Deacon’s love for dogs translates into smiles for pediatric patients at Mercy Hospital
Scottish Terrier Sadie makes weekly visits to patients at Mercy Hospital
Amid the beeps heard around the pediatric unit at Mercy Hospital St. Louis, the sound of Deacon Lonnie Weishaar’s gentle knock on a patient’s door was a welcome reprieve.
“Would you like to see a therapy dog?” he asked.
Ten-year-old Logan Wooten met therapy dog, Sadie, a Scottish Terrier at Mercy Hospital St. Louis in Creve Coeur. Sadie and Deacon Lonnie Weishaar have been visiting hospital patients for more than four years.Photo Credits: Lisa Johnston
Ten-year-old Audrey Hoffmann, who was at the hospital for a brief stay, welcomed Sadie, Deacon Weishaar’s 8-year-old Scottish Terrier, into her lap as the pup sniffed around getting to know her new friend.
This has been the routine for Sadie, Deacon Weishaar and his wife, Colette, for the past four years. Once a week, they volunteer to visit with patients at Mercy’s pediatric unit, offering something out of the ordinary from the routine of medical staff visits, vital checks and procedures. Sadie, who has undergone training as a therapy dog with Therapy Dogs International, previously has visited with patients at Mercy Rehabilitation Hospital in Chesterfield until the Weishaar’s began bringing Sadie to the Mercy Hospital ins Creve Coeur in January of 2019. Since coming to Mercy, Deacon Weishaar estimates he and Sadie have visited about 400 children.
“It’s fun,” he said. “I get more out of it than I give. When I see the children and the parents, just to break up the day and give them something else to think about besides focusing on the problems.”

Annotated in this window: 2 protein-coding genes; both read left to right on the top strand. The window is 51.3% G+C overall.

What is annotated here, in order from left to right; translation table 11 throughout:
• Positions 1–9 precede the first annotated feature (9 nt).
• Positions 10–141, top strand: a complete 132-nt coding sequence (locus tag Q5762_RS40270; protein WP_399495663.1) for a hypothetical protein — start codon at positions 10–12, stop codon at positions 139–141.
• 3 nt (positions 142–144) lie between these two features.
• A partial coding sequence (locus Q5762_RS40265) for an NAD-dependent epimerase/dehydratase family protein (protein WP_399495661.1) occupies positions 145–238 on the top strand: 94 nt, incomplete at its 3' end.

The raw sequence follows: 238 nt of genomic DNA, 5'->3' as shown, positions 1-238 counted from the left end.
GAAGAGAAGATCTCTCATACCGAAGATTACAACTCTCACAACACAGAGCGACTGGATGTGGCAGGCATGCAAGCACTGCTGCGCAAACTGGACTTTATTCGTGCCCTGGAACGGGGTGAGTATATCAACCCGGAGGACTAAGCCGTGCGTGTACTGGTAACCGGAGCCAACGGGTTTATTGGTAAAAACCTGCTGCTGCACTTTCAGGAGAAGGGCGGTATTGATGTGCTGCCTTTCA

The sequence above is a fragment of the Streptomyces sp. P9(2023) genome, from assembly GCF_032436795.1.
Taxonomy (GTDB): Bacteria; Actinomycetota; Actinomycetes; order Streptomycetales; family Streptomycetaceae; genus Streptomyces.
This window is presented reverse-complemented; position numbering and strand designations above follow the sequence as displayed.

At a recent visit with a 13-year-old patient, the girl told him, “‘this is the highlight of my life.’ I told her, ‘It’s the least I can do to help.’”
Deacon Weishaar and Colette, who will be married 50 years in April, are avid dog lovers. The two have trained several dogs for competition through Dog Sports at Kim’s in Caseyville, Ill. In fact, Sadie has earned the title of number one in agility among Scottish Terriers in the nation two years in a row through the American Kennel Club.
Transitioning from competition to therapy comes easy to Sadie, who loves visiting with patients, looking for any signs of leftover crumbs from a meal. Deacon Weishaar brings Sadie around in a stroller outfitted just for canines. Her reward at the end of each visit is a stop in front of the large saltwater aquarium in the pediatric unit to check out the fish.
Sadie, along with two other dogs — Keb, a 6-year-old St. Bernard, and Abby, a 22-month old golden retriever — provide a special companionship in the Weishaar home, which is welcomed by Colette Weishaar, especially on those evenings and weekends when Deacon Weishaar’s duties as a permanent deacon take him away from home.
Ordained in 1997, Deacon Weishaar served for 15 years at Immaculate Heart of Mary in New Melle, followed by two-and-a-half years at St. Robert Bellarmine in St. Charles. Five years ago, he was assigned to Immaculate Conception in Dardenne Prairie, a parish he described as having “lots of opportunities” to be involved as a permanent deacon.
Beyond sacramental duties, Deacon Weishaar is working with seven people in the parish’s RCIA program, serves as an advocate for individuals seeking annulments, and presides at quite a few burials at cemeteries throughout the year. He’s also helping to start a bereavement support group at the parish in November.
Retired from full-time work at Boeing, and later as regional treasurer for the Congregation of the Mission, Deacon Weishaar now enjoys folding his love for dogs into a volunteer opportunity that brings a smile to others.
“I thoroughly enjoy seeing the children become excited about it,” he said.
Several of our Three Rivers members have dogs that are certified therapy dogs. These dogs visit hospitals, nursing homes, and elementary schools. These members act as volunteers and donate their time with their dogs to bring joy to others. Members are certified through TDI- Therapy Dog International.